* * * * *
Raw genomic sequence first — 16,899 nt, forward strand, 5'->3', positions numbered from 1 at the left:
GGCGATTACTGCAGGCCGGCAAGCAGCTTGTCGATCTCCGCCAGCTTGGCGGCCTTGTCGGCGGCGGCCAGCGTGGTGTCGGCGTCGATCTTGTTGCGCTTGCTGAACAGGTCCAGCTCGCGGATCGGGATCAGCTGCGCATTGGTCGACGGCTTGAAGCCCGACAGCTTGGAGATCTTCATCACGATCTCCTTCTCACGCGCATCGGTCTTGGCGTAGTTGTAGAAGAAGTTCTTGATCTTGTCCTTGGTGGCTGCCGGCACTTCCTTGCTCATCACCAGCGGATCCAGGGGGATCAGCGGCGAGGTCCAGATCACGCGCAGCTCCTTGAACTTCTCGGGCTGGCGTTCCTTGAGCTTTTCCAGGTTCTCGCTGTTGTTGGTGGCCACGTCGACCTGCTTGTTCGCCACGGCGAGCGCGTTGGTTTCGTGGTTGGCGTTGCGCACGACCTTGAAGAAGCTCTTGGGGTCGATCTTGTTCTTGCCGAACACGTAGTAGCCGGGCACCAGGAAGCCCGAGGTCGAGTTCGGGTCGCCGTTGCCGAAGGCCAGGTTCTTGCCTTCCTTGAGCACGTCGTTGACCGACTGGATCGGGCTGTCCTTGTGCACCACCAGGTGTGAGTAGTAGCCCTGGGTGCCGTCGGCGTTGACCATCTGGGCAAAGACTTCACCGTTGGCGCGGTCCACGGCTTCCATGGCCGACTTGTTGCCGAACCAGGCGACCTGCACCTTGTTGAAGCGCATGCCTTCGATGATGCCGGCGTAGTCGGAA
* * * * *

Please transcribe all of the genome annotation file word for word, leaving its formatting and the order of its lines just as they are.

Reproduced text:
Raw genomic sequence first — 16,899 nt, forward strand, 5'->3', positions numbered from 1 at the left:
GGCGATTACTGCAGGCCGGCAAGCAGCTTGTCGATCTCCGCCAGCTTGGCGGCCTTGTCGGCGGCGGCCAGCGTGGTGTCGGCGTCGATCTTGTTGCGCTTGCTGAACAGGTCCAGCTCGCGGATCGGGATCAGCTGCGCATTGGTCGACGGCTTGAAGCCCGACAGCTTGGAGATCTTCATCACGATCTCCTTCTCACGCGCATCGGTCTTGGCGTAGTTGTAGAAGAAGTTCTTGATCTTGTCCTTGGTGGCTGCCGGCACTTCCTTGCTCATCACCAGCGGATCCAGGGGGATCAGCGGCGAGGTCCAGATCACGCGCAGCTCCTTGAACTTCTCGGGCTGGCGTTCCTTGAGCTTTTCCAGGTTCTCGCTGTTGTTGGTGGCCACGTCGACCTGCTTGTTCGCCACGGCGAGCGCGTTGGTTTCGTGGTTGGCGTTGCGCACGACCTTGAAGAAGCTCTTGGGGTCGATCTTGTTCTTGCCGAACACGTAGTAGCCGGGCACCAGGAAGCCCGAGGTCGAGTTCGGGTCGCCGTTGCCGAAGGCCAGGTTCTTGCCTTCCTTGAGCACGTCGTTGACCGACTGGATCGGGCTGTCCTTGTGCACCACCAGGTGTGAGTAGTAGCCCTGGGTGCCGTCGGCGTTGACCATCTGGGCAAAGACTTCACCGTTGGCGCGGTCCACGGCTTCCATGGCCGACTTGTTGCCGAACCAGGCGACCTGCACCTTGTTGAAGCGCATGCCTTCGATGATGCCGGCGTAGTCGGAA